Academic journal article The Catholic Historical Review

Late Modern European -- Abbot Aelred Carlyle, Caldey Island, and the Anglo-Catholic Revival in England by Rene Kollar

Academic journal article The Catholic Historical Review

Late Modern European -- Abbot Aelred Carlyle, Caldey Island, and the Anglo-Catholic Revival in England by Rene Kollar

Article excerpt

Abbot Aelred Carlyle, Caldey Island, and the Anglo-Catholic Revival In England. By Rene Kollar. O.S.B.

American University Studies, Series VII: Theology and Religion, Vol. 177.

(New York: Peter Lang. 1995. g. 363. $56.95.)

What are we to make of a man who, while pioneering the restoration of Benedictine life for men in the Church of England, emphasized contemplation and poverty, yet built the most sumptuous abbey in England, with a two-story abbatial dwelling and chapel, maintained a yacht for the sole use of himself and his guests, and had at his disposal a chauffeur-driven Daimler to take him on his begging tours in support of this opulent lifestyle? Peter Anson, an erstwhile member of Carlyle's community, portrayed him in two books of personal recollections as a rogue who stumbled into a position of fame and influence. Anson's "Abbot Extraordinary" was something of a rogue. But in these carefully researched and well written pages Rene Kollar shows that he was more.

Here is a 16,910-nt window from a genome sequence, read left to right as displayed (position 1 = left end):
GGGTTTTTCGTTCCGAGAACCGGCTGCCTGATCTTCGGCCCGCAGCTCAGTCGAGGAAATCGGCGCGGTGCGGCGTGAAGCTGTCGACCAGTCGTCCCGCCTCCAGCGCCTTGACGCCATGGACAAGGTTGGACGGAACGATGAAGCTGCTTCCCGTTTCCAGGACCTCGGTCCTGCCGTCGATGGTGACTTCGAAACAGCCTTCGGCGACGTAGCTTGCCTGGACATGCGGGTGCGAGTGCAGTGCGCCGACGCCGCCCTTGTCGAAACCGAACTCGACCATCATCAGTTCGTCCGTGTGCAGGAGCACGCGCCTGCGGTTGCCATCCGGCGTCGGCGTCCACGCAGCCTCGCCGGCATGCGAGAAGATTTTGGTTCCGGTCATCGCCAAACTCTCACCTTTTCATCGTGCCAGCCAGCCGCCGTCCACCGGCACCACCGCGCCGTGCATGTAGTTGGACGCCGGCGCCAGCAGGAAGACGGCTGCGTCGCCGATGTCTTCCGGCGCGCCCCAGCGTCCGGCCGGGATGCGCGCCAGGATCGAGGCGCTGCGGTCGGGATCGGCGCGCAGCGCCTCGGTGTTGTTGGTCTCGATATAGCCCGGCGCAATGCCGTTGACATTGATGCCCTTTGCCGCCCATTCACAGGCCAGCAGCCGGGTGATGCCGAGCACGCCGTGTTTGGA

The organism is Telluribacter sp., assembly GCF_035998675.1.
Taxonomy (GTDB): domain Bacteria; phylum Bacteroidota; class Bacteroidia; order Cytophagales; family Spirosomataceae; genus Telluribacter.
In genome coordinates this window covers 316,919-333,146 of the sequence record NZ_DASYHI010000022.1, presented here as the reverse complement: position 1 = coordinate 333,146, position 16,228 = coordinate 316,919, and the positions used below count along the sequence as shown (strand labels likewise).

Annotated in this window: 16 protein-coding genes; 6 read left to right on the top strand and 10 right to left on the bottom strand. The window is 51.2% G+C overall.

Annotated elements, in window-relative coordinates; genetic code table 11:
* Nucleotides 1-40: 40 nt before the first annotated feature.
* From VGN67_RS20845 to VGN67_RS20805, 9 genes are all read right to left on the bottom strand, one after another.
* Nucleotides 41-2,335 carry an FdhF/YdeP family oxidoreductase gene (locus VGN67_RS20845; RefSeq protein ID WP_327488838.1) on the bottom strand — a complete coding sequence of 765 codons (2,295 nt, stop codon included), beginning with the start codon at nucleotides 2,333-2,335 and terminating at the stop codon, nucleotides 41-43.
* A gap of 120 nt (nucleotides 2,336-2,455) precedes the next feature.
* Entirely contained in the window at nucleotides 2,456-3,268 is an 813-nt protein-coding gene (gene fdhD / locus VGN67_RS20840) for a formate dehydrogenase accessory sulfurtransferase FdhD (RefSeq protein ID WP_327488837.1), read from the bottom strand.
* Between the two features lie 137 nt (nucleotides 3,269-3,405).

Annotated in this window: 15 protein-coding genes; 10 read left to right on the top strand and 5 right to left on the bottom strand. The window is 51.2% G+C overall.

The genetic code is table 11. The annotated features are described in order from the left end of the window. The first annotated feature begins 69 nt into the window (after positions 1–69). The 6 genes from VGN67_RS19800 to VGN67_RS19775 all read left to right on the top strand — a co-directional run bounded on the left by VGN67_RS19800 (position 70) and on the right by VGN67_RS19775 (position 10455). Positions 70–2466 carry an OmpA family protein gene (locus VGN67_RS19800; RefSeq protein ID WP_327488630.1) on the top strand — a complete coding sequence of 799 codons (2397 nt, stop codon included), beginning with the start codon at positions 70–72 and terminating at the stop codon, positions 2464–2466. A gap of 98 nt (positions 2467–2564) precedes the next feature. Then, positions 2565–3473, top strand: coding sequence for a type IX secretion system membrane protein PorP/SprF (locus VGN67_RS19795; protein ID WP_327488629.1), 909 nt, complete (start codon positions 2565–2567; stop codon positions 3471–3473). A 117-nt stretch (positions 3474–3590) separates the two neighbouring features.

Born into a middle-class family in Sheffield in 1874, Carlyle briefly studied medicine, but soon became fascinated by the hothouse world of Anglo-Catholicism. Possessed, in the words of so keen an observer as Ronald Knox, of "the hypnotic gaze of a mystic," Carlyle gathered around him a community of monks who settled in Yorkshire in 1902, in quarters supplied by the Anglo-Catholic enthusiast Charles Lindley Wood, Second Viscount Halifax. In 1906 the community moved to the Welsh island of Caldey, Carlyle himself having managed meanwhile to get himself ordained deacon and priest by the Episcopalian Bishop of Fond du Lac, Wisconsin, during a flamboyant American tour in 1904.

Ronald Knox, who as the brilliant son of an Anglican bishop had intellectual gifts and establishment connections never enjoyed by Carlyle, wrote later that "there was a faint air of make-believe about Caldey's Anglicanism . …

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